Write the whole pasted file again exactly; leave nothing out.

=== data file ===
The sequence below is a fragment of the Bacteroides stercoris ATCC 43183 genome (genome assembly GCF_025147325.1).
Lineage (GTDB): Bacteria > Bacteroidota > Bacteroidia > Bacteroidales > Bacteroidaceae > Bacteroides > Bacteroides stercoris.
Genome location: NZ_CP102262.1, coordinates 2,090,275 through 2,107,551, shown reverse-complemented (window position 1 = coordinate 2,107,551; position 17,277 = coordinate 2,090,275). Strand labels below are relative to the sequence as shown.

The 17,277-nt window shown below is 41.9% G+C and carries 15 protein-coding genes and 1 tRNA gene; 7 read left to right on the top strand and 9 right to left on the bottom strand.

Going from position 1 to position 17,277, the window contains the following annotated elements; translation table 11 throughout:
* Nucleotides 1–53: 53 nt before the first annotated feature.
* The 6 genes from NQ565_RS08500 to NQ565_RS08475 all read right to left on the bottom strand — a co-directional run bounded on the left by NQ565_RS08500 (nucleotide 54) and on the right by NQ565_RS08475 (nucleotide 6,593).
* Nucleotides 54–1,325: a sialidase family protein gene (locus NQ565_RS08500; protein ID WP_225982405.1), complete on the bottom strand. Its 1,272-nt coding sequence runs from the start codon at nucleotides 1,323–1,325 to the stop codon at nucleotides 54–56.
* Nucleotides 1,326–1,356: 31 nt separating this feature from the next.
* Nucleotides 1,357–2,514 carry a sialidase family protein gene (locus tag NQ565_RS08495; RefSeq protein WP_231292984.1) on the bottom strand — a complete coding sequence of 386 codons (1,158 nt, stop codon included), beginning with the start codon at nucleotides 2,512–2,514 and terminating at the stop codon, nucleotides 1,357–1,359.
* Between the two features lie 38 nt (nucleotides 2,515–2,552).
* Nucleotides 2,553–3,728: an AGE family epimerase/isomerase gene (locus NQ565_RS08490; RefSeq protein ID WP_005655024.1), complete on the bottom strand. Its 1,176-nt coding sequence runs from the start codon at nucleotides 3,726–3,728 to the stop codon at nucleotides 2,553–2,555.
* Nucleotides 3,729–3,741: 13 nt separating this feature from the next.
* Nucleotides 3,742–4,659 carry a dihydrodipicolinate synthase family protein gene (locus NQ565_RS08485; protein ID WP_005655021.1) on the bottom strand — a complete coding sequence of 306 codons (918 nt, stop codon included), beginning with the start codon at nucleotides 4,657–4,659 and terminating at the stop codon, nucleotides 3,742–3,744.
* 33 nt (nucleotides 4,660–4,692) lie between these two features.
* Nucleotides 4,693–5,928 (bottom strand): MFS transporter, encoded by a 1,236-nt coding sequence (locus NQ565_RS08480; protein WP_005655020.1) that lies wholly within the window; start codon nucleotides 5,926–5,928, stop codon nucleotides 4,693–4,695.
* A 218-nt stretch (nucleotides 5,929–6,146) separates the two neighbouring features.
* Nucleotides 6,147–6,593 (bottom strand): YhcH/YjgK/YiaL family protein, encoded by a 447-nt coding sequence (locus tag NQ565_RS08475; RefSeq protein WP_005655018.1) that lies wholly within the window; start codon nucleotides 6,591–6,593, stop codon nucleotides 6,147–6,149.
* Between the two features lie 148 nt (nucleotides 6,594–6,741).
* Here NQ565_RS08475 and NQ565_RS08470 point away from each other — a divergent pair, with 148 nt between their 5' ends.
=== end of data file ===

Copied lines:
The sequence below is a fragment of the Bacteroides stercoris ATCC 43183 genome (genome assembly GCF_025147325.1).
Lineage (GTDB): Bacteria > Bacteroidota > Bacteroidia > Bacteroidales > Bacteroidaceae > Bacteroides > Bacteroides stercoris.
Genome location: NZ_CP102262.1, coordinates 2,090,275 through 2,107,551, shown reverse-complemented (window position 1 = coordinate 2,107,551; position 17,277 = coordinate 2,090,275). Strand labels below are relative to the sequence as shown.

The 17,277-nt window shown below is 41.9% G+C and carries 15 protein-coding genes and 1 tRNA gene; 7 read left to right on the top strand and 9 right to left on the bottom strand.

Going from position 1 to position 17,277, the window contains the following annotated elements; translation table 11 throughout:
* Nucleotides 1–53: 53 nt before the first annotated feature.
* The 6 genes from NQ565_RS08500 to NQ565_RS08475 all read right to left on the bottom strand — a co-directional run bounded on the left by NQ565_RS08500 (nucleotide 54) and on the right by NQ565_RS08475 (nucleotide 6,593).
* Nucleotides 54–1,325: a sialidase family protein gene (locus NQ565_RS08500; protein ID WP_225982405.1), complete on the bottom strand. Its 1,272-nt coding sequence runs from the start codon at nucleotides 1,323–1,325 to the stop codon at nucleotides 54–56.
* Nucleotides 1,326–1,356: 31 nt separating this feature from the next.
* Nucleotides 1,357–2,514 carry a sialidase family protein gene (locus tag NQ565_RS08495; RefSeq protein WP_231292984.1) on the bottom strand — a complete coding sequence of 386 codons (1,158 nt, stop codon included), beginning with the start codon at nucleotides 2,512–2,514 and terminating at the stop codon, nucleotides 1,357–1,359.
* Between the two features lie 38 nt (nucleotides 2,515–2,552).
* Nucleotides 2,553–3,728: an AGE family epimerase/isomerase gene (locus NQ565_RS08490; RefSeq protein ID WP_005655024.1), complete on the bottom strand. Its 1,176-nt coding sequence runs from the start codon at nucleotides 3,726–3,728 to the stop codon at nucleotides 2,553–2,555.
* Nucleotides 3,729–3,741: 13 nt separating this feature from the next.
* Nucleotides 3,742–4,659 carry a dihydrodipicolinate synthase family protein gene (locus NQ565_RS08485; protein ID WP_005655021.1) on the bottom strand — a complete coding sequence of 306 codons (918 nt, stop codon included), beginning with the start codon at nucleotides 4,657–4,659 and terminating at the stop codon, nucleotides 3,742–3,744.
* 33 nt (nucleotides 4,660–4,692) lie between these two features.
* Nucleotides 4,693–5,928 (bottom strand): MFS transporter, encoded by a 1,236-nt coding sequence (locus NQ565_RS08480; protein WP_005655020.1) that lies wholly within the window; start codon nucleotides 5,926–5,928, stop codon nucleotides 4,693–4,695.
* A 218-nt stretch (nucleotides 5,929–6,146) separates the two neighbouring features.
* Nucleotides 6,147–6,593 (bottom strand): YhcH/YjgK/YiaL family protein, encoded by a 447-nt coding sequence (locus tag NQ565_RS08475; RefSeq protein WP_005655018.1) that lies wholly within the window; start codon nucleotides 6,591–6,593, stop codon nucleotides 6,147–6,149.
* Between the two features lie 148 nt (nucleotides 6,594–6,741).
* Here NQ565_RS08475 and NQ565_RS08470 point away from each other — a divergent pair, with 148 nt between their 5' ends.